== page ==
Natural Hazards

, 59:1773 | Cite as

Reconstructing coastal flood occurrence combining sea level and media sources: a case study of the Solent, UK since 1935

  • Amy C. Ruocco
  • Robert J. NichollsEmail author
  • Ivan D. Haigh
  • Matthew P. Wadey
Original Paper


Using newly digitised sea-level data for the ports of Southampton (1935–2005) and Portsmouth (1961–2005) on the south coast of the UK, this study investigates the relationship between the 100 highest sea-level events recorded at the two cities and the incidence of coastal floods in the adjoining Solent region. The main sources of flood data are the daily newspapers The Southern Daily Echo, based in Southampton and The News, based in Portsmouth, supported by a range of local publications and records. The study indicates a strong relationship between the highest measured sea levels and the incidence of coastal floods and highlights the most vulnerable areas to coastal flooding which include parts of Portsmouth, Southampton, Hayling Island, Fareham and Cowes. The most severe flood in the dataset resulted from the storm surge events of 13–17 December 1989 when eight consecutive extreme high waters occurred. The data suggest that while extreme sea-level events are becoming more common, the occurrence of flood events is not increasing. This is attributed to improved flood remediation measures combined with a reduction of storm intensity since the 1980s. However, several recent events of significance were still recorded, particularly 3 November 2005 when Eaststoke on Hayling Island (near Portsmouth) was flooded due to high sea levels combined with energetic swell waves.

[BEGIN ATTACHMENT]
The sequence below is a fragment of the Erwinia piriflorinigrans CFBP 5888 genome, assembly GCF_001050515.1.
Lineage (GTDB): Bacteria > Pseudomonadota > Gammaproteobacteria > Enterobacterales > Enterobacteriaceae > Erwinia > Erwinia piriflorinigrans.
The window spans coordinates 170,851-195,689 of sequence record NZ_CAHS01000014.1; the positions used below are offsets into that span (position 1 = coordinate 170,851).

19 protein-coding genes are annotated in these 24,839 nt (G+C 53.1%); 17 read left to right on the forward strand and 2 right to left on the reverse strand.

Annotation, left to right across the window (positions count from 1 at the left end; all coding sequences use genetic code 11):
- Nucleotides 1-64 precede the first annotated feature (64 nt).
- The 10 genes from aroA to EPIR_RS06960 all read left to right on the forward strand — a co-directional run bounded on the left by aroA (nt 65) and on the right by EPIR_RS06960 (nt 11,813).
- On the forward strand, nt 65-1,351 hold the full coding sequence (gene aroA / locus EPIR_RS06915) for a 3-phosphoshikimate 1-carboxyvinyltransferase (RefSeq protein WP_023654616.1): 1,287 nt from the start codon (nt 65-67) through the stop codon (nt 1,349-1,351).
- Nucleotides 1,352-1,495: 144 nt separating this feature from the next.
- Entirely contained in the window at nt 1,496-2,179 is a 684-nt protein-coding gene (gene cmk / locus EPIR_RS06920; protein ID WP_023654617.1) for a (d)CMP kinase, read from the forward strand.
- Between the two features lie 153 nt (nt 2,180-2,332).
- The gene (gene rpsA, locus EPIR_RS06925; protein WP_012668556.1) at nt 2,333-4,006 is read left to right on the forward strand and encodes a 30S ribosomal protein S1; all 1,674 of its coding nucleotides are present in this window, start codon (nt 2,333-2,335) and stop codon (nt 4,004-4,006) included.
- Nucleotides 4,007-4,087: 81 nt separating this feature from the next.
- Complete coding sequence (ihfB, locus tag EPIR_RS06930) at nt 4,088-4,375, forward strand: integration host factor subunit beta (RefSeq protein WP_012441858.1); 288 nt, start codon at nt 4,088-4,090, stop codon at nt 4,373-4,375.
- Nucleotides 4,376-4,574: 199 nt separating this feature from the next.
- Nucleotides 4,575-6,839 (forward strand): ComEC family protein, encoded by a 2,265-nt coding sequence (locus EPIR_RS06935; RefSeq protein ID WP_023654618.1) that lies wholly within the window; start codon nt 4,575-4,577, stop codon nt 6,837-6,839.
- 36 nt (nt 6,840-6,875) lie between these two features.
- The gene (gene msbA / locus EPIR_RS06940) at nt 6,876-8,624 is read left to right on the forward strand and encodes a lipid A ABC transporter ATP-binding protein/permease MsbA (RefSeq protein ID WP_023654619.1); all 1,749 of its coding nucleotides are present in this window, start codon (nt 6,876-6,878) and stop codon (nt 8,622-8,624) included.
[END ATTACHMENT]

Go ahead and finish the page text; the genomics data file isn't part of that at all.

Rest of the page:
Coastal flooding Storm surges Extreme events Solent English Channel UK 



We would like to acknowledge support of J. Gale of the Southern Daily Echo and also thank Kathleen McInnes and a anonymous reviewer for their useful comments.


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Copyright information

© Springer Science+Business Media B.V. 2011

Authors and Affiliations

  • Amy C. Ruocco
    • 1
  • Robert J. Nicholls
    • 1
    Email author
  • Ivan D. Haigh
    • 2
  • Matthew P. Wadey
    • 1
  1. 1.School of Civil Engineering and the Environment, Tyndall Centre for Climate Change ResearchUniversity of SouthamptonSouthamptonUK
  2. 2.The School of Environment Systems Engineering and UWA Oceans InstituteUniversity of Western AustraliaCrawleyAustralia

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